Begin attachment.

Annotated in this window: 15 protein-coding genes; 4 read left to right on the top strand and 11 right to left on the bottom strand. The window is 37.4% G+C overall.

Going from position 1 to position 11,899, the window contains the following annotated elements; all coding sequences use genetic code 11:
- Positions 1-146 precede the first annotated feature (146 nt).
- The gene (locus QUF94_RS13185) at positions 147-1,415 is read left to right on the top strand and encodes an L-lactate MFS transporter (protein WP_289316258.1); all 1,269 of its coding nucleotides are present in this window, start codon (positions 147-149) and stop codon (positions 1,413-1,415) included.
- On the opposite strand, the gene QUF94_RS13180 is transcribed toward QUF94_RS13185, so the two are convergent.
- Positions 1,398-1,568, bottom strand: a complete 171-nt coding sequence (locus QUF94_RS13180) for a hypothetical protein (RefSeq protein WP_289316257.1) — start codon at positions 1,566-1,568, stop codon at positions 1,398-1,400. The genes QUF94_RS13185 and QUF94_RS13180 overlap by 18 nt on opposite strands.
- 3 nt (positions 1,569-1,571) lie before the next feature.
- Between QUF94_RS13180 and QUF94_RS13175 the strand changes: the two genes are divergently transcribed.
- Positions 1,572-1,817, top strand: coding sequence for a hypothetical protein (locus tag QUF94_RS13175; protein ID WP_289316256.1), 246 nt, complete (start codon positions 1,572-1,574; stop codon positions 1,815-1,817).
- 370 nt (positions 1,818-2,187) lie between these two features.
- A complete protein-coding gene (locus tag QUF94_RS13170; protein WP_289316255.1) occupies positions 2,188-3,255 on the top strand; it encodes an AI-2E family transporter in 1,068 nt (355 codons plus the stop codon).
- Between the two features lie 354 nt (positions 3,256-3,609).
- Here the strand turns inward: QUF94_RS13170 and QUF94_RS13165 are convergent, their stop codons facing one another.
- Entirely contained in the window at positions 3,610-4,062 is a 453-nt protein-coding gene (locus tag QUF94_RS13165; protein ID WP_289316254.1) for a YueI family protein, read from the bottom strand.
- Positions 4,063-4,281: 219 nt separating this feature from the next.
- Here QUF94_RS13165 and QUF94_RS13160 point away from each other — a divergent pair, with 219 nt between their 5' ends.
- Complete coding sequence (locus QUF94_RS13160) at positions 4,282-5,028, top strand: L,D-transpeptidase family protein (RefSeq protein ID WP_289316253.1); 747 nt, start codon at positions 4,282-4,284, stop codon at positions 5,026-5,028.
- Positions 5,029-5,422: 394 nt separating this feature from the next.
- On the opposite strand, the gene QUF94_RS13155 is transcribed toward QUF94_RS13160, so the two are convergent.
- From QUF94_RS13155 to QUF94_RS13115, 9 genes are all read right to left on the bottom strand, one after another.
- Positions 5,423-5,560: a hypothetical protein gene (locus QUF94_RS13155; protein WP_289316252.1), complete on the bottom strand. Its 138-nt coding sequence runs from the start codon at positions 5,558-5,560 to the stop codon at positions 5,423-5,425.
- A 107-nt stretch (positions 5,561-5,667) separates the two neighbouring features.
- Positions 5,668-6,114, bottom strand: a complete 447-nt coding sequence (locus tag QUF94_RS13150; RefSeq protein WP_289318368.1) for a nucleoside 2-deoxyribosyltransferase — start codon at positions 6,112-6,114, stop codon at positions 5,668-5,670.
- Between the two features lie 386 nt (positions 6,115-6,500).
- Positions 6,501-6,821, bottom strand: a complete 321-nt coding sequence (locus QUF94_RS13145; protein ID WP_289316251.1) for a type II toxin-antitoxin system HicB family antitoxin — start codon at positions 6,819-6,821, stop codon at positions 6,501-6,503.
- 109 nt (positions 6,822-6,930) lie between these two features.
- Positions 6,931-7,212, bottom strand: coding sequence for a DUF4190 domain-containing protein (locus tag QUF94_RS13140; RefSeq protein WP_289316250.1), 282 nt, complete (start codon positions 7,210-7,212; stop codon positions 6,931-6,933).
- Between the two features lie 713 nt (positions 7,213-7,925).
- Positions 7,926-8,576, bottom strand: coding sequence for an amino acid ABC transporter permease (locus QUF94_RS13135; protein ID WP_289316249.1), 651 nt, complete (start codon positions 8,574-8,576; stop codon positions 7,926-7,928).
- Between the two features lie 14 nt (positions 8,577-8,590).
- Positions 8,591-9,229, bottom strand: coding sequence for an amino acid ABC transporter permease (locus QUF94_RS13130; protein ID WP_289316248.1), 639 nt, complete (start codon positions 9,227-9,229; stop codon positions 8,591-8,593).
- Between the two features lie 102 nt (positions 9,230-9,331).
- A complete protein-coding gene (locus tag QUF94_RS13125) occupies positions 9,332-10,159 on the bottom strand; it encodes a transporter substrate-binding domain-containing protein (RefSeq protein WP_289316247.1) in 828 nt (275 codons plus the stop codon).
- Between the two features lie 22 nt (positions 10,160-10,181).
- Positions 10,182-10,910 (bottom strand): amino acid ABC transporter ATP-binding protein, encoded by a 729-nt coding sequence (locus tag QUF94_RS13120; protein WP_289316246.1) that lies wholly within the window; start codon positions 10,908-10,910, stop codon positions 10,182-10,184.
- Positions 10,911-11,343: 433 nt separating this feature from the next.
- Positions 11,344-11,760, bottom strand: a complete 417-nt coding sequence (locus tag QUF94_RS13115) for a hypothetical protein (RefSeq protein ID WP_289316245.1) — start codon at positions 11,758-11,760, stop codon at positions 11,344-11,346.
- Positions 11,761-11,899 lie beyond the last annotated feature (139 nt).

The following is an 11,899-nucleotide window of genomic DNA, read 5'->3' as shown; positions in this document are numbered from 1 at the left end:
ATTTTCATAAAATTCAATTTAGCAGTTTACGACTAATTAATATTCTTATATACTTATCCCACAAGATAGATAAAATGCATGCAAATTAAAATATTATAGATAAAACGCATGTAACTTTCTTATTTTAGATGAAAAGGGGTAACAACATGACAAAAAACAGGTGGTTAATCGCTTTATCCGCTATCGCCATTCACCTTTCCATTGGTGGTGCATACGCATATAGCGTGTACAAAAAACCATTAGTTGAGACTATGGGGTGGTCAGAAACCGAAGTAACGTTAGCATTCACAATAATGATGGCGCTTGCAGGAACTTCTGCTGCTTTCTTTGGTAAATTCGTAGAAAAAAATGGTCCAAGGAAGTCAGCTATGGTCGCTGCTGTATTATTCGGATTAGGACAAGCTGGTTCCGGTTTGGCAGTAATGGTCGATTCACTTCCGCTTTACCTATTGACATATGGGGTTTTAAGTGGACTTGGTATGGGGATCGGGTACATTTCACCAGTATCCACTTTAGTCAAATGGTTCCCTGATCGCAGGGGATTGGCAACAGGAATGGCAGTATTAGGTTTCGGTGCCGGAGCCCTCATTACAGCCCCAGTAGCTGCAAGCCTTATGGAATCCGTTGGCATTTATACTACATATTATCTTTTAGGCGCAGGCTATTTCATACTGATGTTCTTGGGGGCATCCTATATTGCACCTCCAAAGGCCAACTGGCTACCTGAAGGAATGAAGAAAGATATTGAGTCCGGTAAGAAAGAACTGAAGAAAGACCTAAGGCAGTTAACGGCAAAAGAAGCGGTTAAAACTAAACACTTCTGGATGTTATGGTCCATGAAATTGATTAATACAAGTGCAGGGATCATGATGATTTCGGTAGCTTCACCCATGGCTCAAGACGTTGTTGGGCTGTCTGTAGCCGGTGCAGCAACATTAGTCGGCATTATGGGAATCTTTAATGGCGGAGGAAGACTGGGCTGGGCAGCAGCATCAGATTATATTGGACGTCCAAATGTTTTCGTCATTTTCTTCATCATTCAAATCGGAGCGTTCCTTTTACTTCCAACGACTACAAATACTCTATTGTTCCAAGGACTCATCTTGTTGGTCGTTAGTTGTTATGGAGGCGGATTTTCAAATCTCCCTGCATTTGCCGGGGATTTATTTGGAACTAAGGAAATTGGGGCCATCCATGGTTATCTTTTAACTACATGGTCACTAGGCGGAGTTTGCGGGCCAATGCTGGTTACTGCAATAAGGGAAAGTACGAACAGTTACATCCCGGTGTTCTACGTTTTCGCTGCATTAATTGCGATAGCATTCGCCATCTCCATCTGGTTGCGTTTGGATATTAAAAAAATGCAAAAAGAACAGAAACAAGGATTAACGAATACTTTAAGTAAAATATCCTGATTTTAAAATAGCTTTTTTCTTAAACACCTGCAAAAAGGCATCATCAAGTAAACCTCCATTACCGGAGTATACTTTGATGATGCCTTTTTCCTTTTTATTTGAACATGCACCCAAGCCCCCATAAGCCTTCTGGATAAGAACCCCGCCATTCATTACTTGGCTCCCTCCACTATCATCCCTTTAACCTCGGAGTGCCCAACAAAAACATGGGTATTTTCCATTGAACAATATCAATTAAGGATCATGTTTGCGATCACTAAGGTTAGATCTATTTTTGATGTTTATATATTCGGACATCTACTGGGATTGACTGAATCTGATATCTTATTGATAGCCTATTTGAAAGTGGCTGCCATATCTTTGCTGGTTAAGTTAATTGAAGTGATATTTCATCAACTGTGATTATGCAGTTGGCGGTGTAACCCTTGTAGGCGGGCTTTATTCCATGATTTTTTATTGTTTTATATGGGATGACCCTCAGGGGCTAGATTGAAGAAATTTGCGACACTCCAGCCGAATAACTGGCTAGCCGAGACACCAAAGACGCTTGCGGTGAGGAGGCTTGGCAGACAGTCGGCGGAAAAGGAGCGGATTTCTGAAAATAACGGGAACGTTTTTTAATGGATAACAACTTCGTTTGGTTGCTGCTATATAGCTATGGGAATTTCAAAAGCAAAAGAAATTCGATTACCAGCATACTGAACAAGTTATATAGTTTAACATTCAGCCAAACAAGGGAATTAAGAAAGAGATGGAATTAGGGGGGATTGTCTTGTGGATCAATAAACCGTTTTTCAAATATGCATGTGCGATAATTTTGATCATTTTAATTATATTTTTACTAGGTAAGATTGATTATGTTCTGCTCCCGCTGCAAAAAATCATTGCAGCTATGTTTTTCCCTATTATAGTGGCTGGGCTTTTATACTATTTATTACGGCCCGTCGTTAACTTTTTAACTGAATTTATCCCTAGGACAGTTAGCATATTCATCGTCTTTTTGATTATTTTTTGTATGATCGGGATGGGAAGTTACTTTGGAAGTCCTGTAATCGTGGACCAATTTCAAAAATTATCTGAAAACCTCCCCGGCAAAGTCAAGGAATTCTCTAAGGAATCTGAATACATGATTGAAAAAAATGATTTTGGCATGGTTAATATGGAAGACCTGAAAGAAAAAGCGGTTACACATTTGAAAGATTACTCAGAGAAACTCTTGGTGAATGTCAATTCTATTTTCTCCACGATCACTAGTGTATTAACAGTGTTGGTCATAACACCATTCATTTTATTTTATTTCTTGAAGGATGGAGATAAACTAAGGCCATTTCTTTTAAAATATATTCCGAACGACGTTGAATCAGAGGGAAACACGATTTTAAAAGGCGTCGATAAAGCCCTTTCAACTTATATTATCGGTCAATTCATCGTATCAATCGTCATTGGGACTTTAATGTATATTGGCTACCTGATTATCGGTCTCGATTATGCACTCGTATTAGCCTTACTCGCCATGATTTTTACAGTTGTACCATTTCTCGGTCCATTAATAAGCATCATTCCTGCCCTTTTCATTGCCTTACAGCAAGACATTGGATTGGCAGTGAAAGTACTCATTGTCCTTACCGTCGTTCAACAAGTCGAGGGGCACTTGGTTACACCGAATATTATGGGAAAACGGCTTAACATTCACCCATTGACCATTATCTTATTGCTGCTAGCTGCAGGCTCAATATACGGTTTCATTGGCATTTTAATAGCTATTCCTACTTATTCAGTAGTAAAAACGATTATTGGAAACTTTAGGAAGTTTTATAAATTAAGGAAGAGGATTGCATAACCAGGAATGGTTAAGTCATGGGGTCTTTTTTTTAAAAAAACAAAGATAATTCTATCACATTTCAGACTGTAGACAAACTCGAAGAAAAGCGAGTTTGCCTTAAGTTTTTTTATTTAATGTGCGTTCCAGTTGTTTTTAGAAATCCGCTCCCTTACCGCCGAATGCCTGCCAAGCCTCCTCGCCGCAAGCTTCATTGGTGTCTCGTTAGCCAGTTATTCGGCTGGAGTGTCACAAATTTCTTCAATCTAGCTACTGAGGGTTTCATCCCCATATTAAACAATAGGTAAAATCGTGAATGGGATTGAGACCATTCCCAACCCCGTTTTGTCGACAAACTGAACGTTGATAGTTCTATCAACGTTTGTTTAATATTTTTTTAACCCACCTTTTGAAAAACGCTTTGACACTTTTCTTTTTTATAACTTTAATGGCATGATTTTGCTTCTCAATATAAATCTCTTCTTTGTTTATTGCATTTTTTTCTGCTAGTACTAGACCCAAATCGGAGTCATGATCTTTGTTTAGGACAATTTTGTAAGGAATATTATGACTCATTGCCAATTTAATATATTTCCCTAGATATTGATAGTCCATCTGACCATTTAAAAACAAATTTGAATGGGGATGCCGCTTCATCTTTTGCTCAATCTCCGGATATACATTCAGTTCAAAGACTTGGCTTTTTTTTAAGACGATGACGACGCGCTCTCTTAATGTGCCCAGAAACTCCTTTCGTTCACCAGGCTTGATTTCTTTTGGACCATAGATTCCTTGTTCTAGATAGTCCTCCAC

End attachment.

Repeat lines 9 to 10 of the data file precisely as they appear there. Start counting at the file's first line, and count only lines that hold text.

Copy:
- Positions 1,572-1,817, top strand: coding sequence for a hypothetical protein (locus tag QUF94_RS13175; protein ID WP_289316256.1), 246 nt, complete (start codon positions 1,572-1,574; stop codon positions 1,815-1,817).
- 370 nt (positions 1,818-2,187) lie between these two features.